Books can be so tempting; they take me to another world, a world where I can learn anything, be anything, do anything. Pure fantasy? No, not really - not when the authors of these books give such wonderful directions and encouragement.
First up is Gordon K. Uyehara's Metal Clay Fusion. I've dabbled in Metal Clay, and I've watched Gordon soar with it for many years. I've always wanted to look over his shoulder and learn from him; now I can. This book truly is a master class in metal clay; there is enough here to keep me busy for years.
Gordon has an incredible sense of design, his attention to detail is amazing, and his craftsmanship is inspiring. What he does with metal clay is art - and, in this book, he generously shares his secrets.
The techniques and projects presented are not for beginners; but even the rankest beginner will want this book. After all, no one stays a beginner forever, and you'll want this book within reach the moment you're ready for it.
Color, Texture & Casting for Jewelers by Carles Codina contains more information than I will probably ever need; it's a metal working course in and of itself. But, even if I never do try all of the techniques presented here, I have to admit that learning about them is fascinating. I came away from this book with a much greater sense of how metal has been worked through the centuries.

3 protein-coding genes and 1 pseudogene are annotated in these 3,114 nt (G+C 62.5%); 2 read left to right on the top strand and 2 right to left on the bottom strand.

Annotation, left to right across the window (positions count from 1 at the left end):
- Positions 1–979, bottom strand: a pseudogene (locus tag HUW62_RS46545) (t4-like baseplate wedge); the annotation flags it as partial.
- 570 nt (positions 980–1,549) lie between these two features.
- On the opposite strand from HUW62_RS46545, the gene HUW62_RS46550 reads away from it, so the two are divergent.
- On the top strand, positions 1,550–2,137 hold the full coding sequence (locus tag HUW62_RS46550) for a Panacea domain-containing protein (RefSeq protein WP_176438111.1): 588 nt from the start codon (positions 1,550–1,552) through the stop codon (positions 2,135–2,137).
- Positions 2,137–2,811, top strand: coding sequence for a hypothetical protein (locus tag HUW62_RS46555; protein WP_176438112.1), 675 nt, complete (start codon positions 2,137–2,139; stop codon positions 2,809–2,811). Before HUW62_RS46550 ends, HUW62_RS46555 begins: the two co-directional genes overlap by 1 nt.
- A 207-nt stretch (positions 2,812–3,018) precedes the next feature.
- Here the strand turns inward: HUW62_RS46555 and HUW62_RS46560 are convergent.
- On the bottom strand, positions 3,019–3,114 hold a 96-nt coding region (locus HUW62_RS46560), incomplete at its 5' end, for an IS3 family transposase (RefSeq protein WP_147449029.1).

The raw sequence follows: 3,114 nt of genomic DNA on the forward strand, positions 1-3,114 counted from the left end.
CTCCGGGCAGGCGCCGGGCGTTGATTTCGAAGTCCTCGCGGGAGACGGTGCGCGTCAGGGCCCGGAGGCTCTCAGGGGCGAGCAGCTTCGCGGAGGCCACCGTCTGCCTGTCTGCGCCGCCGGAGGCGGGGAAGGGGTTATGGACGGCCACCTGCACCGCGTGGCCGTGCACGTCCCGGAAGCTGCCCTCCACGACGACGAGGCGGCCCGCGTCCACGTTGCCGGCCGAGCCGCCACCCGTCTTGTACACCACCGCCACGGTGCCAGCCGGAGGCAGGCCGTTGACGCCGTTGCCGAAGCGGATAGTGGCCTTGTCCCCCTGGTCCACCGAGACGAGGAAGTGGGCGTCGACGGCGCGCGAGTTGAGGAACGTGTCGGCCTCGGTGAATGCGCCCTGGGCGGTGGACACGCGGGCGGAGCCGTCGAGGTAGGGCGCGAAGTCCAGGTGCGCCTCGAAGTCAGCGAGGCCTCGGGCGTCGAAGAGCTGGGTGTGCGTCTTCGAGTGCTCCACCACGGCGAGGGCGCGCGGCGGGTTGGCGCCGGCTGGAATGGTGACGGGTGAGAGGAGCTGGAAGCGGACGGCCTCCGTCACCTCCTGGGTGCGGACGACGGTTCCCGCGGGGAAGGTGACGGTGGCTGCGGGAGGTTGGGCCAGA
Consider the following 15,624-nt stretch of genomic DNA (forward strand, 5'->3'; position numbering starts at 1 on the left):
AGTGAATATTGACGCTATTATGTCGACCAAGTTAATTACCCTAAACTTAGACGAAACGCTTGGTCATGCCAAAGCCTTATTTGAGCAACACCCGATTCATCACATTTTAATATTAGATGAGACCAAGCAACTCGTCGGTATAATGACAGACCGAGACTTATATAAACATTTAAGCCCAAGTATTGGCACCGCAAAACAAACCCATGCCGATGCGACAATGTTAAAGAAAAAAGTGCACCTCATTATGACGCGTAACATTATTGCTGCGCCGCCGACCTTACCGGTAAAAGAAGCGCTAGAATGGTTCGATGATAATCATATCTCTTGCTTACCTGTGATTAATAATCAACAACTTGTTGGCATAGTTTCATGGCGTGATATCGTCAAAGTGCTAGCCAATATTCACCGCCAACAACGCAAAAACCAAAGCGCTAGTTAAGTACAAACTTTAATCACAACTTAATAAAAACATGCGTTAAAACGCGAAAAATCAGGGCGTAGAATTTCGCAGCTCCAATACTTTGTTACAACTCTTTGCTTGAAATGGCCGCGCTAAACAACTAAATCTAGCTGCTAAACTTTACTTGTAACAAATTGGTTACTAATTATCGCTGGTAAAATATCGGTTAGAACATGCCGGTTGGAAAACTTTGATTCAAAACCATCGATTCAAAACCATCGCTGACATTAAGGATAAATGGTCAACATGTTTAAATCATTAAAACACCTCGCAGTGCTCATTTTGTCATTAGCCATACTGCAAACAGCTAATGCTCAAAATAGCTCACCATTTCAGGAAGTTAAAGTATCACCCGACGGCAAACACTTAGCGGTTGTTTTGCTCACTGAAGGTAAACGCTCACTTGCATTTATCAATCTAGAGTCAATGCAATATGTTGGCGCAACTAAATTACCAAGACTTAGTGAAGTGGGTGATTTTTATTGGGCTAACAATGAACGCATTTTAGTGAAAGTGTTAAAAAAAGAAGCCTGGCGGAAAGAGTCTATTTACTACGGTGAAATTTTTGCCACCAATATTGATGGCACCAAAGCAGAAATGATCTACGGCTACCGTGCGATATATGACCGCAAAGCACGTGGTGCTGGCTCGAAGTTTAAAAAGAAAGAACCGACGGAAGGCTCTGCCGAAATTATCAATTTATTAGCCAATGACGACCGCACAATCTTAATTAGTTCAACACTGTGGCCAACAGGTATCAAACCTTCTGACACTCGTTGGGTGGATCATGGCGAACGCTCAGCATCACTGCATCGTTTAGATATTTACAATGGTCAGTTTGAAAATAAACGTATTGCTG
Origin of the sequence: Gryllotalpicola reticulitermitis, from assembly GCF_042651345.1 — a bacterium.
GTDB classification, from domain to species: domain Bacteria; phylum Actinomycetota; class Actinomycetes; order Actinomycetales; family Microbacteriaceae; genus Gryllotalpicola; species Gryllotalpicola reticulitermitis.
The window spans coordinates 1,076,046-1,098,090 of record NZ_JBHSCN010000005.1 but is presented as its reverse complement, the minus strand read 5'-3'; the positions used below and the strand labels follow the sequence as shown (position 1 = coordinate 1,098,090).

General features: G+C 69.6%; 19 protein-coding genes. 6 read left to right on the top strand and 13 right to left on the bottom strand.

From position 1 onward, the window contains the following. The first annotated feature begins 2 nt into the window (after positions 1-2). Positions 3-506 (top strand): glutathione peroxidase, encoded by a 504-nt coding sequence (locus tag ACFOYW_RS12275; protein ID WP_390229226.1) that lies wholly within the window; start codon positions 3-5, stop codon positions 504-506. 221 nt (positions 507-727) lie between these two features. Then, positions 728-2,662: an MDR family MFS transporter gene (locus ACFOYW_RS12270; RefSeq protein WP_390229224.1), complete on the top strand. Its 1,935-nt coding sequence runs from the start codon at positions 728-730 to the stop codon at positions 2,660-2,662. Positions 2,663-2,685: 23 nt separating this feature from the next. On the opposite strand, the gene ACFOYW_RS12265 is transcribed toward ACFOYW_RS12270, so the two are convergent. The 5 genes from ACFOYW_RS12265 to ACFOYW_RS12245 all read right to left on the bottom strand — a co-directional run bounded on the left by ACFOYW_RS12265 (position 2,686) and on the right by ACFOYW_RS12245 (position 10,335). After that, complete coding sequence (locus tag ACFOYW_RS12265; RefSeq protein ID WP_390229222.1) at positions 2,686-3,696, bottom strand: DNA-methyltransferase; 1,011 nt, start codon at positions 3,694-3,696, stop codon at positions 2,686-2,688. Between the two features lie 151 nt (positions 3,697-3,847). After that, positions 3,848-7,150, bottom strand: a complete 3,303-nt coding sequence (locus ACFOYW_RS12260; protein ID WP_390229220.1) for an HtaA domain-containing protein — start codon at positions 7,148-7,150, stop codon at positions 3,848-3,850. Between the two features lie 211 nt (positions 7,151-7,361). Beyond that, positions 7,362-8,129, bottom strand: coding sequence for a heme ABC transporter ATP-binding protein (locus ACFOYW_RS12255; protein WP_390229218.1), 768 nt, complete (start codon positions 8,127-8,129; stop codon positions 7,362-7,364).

The aesthetic in this book is modern, but the processes are often based on ancient techniques. Keum Boo, Granulation, Mokume Gane, stamping, and various methods of casting are all covered in enough detail for the reader to jump right in and begin working with them.
I'm planning to keep this one on my shelf just in case. You never know, right?
And last, but definitely not least, Mary Hettmansperger's Heat, Color, Set & Fire, Surface Effects for Metal Jewelry, is a book that everyone who works with metal will find useful.
Color and texture add interest to even simple projects; this is a book that can be used by beginning and intermediate metal workers to take their work to the next level. Even advanced metal workers may find a few new tricks here.
Mary uses unusual materials - like grout! - to achieve some of her most interesting results; the designs presented range from tribal to very modern.